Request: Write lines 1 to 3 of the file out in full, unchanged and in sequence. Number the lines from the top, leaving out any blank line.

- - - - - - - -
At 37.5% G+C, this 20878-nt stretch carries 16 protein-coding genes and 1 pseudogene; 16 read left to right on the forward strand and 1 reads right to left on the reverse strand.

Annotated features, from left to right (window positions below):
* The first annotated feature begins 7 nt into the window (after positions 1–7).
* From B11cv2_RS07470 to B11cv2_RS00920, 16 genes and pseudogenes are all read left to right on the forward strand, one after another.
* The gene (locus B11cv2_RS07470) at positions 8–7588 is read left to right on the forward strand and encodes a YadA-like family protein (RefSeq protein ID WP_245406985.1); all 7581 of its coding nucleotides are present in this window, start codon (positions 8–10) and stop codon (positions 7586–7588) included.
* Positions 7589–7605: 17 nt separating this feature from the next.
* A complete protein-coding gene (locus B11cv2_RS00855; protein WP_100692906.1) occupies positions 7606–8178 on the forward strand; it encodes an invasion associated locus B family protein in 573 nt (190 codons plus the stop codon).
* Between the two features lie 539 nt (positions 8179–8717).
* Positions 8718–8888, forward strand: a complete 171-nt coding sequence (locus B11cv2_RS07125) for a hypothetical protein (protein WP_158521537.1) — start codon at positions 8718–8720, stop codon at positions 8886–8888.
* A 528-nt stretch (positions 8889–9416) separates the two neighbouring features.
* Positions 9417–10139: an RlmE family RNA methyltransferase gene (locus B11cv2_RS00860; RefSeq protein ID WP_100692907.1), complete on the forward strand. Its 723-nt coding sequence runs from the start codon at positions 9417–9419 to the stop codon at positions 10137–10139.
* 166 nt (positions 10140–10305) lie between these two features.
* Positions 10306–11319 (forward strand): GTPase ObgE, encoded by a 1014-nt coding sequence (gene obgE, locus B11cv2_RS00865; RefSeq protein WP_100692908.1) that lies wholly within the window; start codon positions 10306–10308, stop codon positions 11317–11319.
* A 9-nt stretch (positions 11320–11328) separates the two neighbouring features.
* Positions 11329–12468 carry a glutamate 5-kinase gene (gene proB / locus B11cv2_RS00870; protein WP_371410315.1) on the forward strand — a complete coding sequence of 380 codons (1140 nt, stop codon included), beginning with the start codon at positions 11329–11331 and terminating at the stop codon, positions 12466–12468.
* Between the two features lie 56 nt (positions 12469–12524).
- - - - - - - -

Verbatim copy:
At 37.5% G+C, this 20878-nt stretch carries 16 protein-coding genes and 1 pseudogene; 16 read left to right on the forward strand and 1 reads right to left on the reverse strand.

Annotated features, from left to right (window positions below):
* The first annotated feature begins 7 nt into the window (after positions 1–7).